We saw traditional houses and buildings in the village. We also saw a few different traditional performances and dances, again with a heavy Japanese and Chinese influence. In one performance, the Lion Dance, there was a guy dressed up kind of like a clown and it was leading around his lion, which Andrew says looked like a 'dragon dog'. There was a bit of the buskers feel to this as well. At one point the 'clown' threw the ball and the 'dragon dog' caught it. Then he pulled a volunteer from the audience to try to throw the ball to the 'dragon dog'. Of course, the 'dragon dog' missed it the first two throws, but finally caught it on the third throw. Just like the Halifax waterfront!


The next performance was a dance by a some women. There was also a band that was playing and a whole lot of whistling. Everyone dancing would whistle while they were dancing. Not a simple whistle; it was a two finger, "get in here, it's dinner time" Wally Guitard whistle. Except they all whistled in key and in time. It was quite impressive. They did this dance a couple times then they pulled up some more volunteers from the audience. Most of these were kids, who were cute, but not very good at the dance. There were two little boys who were so fascinated by the whole dance that they had to kept be pushed around the circle by the actual dancer. It was pretty funny.


The third performance we saw was a combination of taiko drumming and dancing. There were three men and one woman drumming and dancing in time.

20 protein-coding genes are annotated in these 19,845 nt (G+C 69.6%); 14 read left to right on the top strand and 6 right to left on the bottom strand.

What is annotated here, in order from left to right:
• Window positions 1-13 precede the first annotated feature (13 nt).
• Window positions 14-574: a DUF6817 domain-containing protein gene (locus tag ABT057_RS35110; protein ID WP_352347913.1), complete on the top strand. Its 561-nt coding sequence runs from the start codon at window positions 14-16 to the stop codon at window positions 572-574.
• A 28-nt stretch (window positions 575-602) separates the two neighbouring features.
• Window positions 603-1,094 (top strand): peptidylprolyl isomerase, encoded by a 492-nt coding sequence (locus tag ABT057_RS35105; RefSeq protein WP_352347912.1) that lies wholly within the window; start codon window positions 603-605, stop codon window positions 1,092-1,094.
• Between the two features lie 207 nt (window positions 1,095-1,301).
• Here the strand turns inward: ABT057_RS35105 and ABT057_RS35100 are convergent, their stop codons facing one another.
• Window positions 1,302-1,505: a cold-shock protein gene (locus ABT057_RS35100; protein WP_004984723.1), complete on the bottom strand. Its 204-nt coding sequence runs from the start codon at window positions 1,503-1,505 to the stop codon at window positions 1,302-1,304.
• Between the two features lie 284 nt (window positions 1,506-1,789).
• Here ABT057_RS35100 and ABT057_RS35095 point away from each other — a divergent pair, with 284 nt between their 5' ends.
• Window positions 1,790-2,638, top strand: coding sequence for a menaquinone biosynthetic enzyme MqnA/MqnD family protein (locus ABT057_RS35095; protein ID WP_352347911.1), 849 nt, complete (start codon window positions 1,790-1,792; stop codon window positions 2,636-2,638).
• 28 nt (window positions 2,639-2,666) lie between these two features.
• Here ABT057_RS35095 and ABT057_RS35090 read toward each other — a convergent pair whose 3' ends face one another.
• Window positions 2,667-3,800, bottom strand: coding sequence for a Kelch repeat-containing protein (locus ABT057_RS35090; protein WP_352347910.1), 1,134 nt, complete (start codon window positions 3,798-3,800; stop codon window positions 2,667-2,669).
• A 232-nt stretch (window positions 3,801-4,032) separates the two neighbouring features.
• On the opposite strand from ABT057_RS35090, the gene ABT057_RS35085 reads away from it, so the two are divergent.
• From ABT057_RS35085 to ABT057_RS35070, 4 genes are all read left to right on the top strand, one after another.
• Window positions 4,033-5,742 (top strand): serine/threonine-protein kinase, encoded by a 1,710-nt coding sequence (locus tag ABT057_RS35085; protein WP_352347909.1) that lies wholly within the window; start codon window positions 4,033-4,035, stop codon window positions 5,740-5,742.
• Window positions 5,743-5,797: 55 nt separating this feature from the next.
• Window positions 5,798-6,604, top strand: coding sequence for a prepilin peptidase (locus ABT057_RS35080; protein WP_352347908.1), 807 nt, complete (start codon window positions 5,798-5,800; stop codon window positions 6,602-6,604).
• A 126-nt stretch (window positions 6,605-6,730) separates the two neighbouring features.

Near the end of the village they had a sugarcane press set up. It was basically two gears that were turned by a water buffalo. One of the people placed the sugar cane in between the gears and collected the sugar that came out of it. We also watched a few people go up and very, very, very gingerly pat the water buffalo. Some people actually patted it, but some people didn't work up the courage themselves. Courtney was really entertained by this apparent fear of livestock.

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All around Okinawa we saw a lot of shiishas. Shiishas were brought from China between the 14th and 15th centuries. They were placed rooftops to protect homes from evil. Pretty much every building had or has a shiisha on it.

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We poked through the gift shop again and found some ice cream sandwiches. It was the first time we'd seen them in Japan. A momentous occasion.


Then we left to find some dinner. We stopped at one place that served steak and pork (or at least we assume they did; they had giant pig and giant cow models out front). It looked pretty good. But, we got there at 5:28 and it closed at 5:30. So, we had to go find a new place to eat. We made our way back towards the hotel and saw a sign for the Fisherman's Wharf. We ate there and had a nice view out over the ocean and the beach. After we ate we went for a stroll on the beach. It was a little chilly, so we cut it short. On our way back to the hotel we stopped at Max Valu to get some breakfast food and fresh fruit. Then we packed it in for the night and watched some Japanese game show and "Best House 1-2-3", where we actually saw some man we met in Malaysia last summer. Crazy world!

Posted by agc_cwm 08:29 Archived in Japan